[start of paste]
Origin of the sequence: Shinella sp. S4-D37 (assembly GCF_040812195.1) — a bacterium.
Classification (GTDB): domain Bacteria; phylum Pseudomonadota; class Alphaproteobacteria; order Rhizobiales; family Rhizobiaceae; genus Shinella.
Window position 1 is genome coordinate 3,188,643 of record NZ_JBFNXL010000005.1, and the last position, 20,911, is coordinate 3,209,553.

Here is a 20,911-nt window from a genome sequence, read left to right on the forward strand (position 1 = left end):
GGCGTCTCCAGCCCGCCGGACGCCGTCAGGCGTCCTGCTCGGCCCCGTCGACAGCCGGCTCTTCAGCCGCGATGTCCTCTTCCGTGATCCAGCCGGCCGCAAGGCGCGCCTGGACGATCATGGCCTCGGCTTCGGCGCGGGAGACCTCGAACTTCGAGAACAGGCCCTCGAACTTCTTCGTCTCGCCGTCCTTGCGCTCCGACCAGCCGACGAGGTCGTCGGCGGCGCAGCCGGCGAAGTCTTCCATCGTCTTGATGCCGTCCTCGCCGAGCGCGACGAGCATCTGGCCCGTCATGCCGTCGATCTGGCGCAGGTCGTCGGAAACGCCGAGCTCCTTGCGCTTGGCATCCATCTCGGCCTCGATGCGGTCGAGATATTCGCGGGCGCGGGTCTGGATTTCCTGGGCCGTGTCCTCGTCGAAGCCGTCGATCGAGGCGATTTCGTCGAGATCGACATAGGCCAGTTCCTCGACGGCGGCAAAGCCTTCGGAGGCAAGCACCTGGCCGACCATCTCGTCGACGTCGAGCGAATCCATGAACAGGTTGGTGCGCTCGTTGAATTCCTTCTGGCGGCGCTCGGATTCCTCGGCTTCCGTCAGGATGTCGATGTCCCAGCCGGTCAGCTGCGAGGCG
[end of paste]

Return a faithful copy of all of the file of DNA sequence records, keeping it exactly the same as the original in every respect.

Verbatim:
Origin of the sequence: Shinella sp. S4-D37 (assembly GCF_040812195.1) — a bacterium.
Classification (GTDB): domain Bacteria; phylum Pseudomonadota; class Alphaproteobacteria; order Rhizobiales; family Rhizobiaceae; genus Shinella.
Window position 1 is genome coordinate 3,188,643 of record NZ_JBFNXL010000005.1, and the last position, 20,911, is coordinate 3,209,553.

Here is a 20,911-nt window from a genome sequence, read left to right on the forward strand (position 1 = left end):
GGCGTCTCCAGCCCGCCGGACGCCGTCAGGCGTCCTGCTCGGCCCCGTCGACAGCCGGCTCTTCAGCCGCGATGTCCTCTTCCGTGATCCAGCCGGCCGCAAGGCGCGCCTGGACGATCATGGCCTCGGCTTCGGCGCGGGAGACCTCGAACTTCGAGAACAGGCCCTCGAACTTCTTCGTCTCGCCGTCCTTGCGCTCCGACCAGCCGACGAGGTCGTCGGCGGCGCAGCCGGCGAAGTCTTCCATCGTCTTGATGCCGTCCTCGCCGAGCGCGACGAGCATCTGGCCCGTCATGCCGTCGATCTGGCGCAGGTCGTCGGAAACGCCGAGCTCCTTGCGCTTGGCATCCATCTCGGCCTCGATGCGGTCGAGATATTCGCGGGCGCGGGTCTGGATTTCCTGGGCCGTGTCCTCGTCGAAGCCGTCGATCGAGGCGATTTCGTCGAGATCGACATAGGCCAGTTCCTCGACGGCGGCAAAGCCTTCGGAGGCAAGCACCTGGCCGACCATCTCGTCGACGTCGAGCGAATCCATGAACAGGTTGGTGCGCTCGTTGAATTCCTTCTGGCGGCGCTCGGATTCCTCGGCTTCCGTCAGGATGTCGATGTCCCAGCCGGTCAGCTGCGAGGCG